But so far, this was not a story. No evidence. Carrie’s first packages burned on 9-11; the letter she threw out. If everything they told me was true, and at least some part, no matter how small, could be verified, maybe Stanley’s tale could make good copy. No, better. “Bin Laden’s Bodega!” But it was too fantastic. Too paranormal. So I sat on it.

Then Charlotte Brown [not her real name] called. She owns the thrift shop across the street from Sunshine, and she too noticed the surge in Arab faces and received a letter, about the same time as Carrie, delivered by a Sunshine man wearing a ski mask. “Did you take your medication yet?” it read, and it was laced with a brown, oily substance.

Charlotte wasn’t surprised. She says everyone knows she’s always sick with kidney problems, and ever since she signed the lease on her shop two years ago, her Arab and Indian neighbors have been trying to make her move. They tease her about leaving, she says, make off-color remarks, anything to get her out. After all, it’s the only property on the avenue with a base-ment. “For delis,” she says, “it’s a gold mine.”

There’s more. Charlotte was watching TV a few weeks ago and noticed one of her former customers had made international news: Kathy Nguyen, the Bronx resident who mysteriously died from inhalation anthrax, had been in her Queens store.

“I know it was her,” says Charlotte, “I remember: She said she worked at Ears and Throat—and then she started talking to Carrie [who was also in the store at the time].” Stanley’s wife?

“[Nguyen] told me things about my life nobody else would know,” Carrie says. They spoke for two hours, exchanged numbers, and later talked a few times. Both Carrie and Charlotte remembered that when Nguyen was last in the shop, she eyed an emerald-colored Chanel dress, and that day, they also had discovered a teacup filled with more powder.

Charlotte got sick, developed lesions, and was tested for anthrax: negative. Carrie got sick, developed lesions, and was tested for anthrax: negative. Kathy is dead.

“She was predicting things, like a psychic,” Carrie remembered about their relationship. “And everything, so far, has come true. She said six more people will die—herself included. Two are gone so far,” said Carrie. “Then, she said, a reporter would come.” Who, me?

In the morning I called the FBI. No response. I tried the NYPD, wanting to check phone records and police reports. A spokesperson said the Nguyen investigation was “active,” and therefore no information could be disclosed. The PR department from Carrie’s firm still hasn’t returned my calls.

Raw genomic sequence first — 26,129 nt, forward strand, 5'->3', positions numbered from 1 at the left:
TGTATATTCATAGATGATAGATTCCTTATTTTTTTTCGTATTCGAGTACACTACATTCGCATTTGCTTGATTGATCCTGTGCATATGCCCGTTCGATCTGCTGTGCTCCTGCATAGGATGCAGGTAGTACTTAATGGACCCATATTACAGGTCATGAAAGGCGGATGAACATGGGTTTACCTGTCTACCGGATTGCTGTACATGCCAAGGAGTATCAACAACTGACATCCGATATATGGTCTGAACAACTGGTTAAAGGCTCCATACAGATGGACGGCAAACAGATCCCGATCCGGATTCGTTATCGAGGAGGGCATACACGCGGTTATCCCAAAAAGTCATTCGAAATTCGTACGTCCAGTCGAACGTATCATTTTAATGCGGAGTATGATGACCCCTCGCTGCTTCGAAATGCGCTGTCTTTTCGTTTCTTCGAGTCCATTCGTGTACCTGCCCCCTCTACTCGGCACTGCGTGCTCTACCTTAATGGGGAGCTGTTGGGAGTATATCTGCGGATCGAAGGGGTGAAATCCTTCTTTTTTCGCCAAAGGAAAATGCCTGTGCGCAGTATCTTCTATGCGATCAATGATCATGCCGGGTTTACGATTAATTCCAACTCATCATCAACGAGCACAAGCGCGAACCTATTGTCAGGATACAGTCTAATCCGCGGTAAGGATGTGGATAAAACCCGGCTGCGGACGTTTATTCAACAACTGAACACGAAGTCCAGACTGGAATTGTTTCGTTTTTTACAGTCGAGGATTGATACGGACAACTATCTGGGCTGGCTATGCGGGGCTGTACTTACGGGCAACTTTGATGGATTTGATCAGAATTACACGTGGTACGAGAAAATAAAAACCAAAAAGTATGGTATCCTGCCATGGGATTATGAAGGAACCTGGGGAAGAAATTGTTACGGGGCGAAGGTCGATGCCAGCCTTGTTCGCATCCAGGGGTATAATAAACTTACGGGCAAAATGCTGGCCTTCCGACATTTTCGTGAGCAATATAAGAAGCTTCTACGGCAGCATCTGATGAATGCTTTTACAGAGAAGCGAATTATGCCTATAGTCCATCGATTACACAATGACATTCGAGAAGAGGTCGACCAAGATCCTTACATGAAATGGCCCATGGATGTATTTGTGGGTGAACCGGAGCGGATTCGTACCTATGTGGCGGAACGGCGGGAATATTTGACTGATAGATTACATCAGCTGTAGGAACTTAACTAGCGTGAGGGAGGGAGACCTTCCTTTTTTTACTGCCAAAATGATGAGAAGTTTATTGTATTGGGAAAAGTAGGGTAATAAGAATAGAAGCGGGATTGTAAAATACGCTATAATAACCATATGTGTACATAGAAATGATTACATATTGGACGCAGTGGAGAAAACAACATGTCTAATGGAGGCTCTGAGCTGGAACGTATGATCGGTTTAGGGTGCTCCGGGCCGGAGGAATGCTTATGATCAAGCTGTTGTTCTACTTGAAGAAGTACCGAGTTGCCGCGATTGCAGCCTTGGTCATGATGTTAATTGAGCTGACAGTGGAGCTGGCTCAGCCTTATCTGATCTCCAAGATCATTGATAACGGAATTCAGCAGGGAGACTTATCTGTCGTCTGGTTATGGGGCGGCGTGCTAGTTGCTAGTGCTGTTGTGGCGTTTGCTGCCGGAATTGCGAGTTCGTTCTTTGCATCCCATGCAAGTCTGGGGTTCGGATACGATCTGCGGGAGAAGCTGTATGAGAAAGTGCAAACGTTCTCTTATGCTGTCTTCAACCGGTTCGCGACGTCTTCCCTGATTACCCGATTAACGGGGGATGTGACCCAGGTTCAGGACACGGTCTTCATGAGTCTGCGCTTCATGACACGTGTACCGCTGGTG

I was stuck, I had nothing. I needed to go to Sunshine News. On the train my mind was split: I didn’t believe anything Carrie, Stanley, or Charlotte had said. I also didn’t think they were lying. And that being the case, if the deli was really some doomsday anthrax death factory, why the fuck was I going?

Skittish men with faint mustaches and puffy coats were standing on the avenue waiting for the bus and looking at me funny. There it was, on the corner, Sunshine News, just across from Charlotte’s shop, just like Stanley had said. I circled the block four, maybe five times—”scared shitless”—just like Stanley had said. My palms were sticking. Could I be exposed? I spied at the deli from the small plastic window inside the phone booth across the street.

I asked shop owners if they’d been feeling sick or noticed any suspicious behavior. You know, men with gas masks, delivering powder, talking about terrorism? I felt like a cop. I was making them nervous and paranoid. Just like me.

Finally, I walked inside. The place smelled like piss and old dog food. It was empty, except for two men, one at the meat counter, the other, at the cash register, reading an Arabic newspaper. Hot 97 was playing over the radio, and I strolled the four aisles for a clue. Maybe they’d just been having fun scaring the hell out of the neighbors. Are terror pranks considered treason now? Do I just ask, “Excuse me, sir, perhaps you might know someone who sank the World Trade Center? Are there more men in the back mixing anthrax spores with Ajax?”

Then again . . . I might die out here, in the Sunshine stock room, in Queens, or days later in a hospital bed. I was sucking short little breaths to reduce the chance of exposure. This was stupid. Ask the fucking questions. I approached the counter.

“Pack of Trident, sugar-free,” I said.

“Anything else?” the man asked, looking up from his newspaper with dark, unforgiving eyes.

“Nope. That’s it.”

Three weeks later, after mustering enough courage, I called Sunshine News, to confirm anything that had been said. Abdul, the owner, answered. I repeatedly asked him if he knew anyone named Stanley Jones or his wife, Carrie, or Charlotte Brown. Said Abdul, “No.”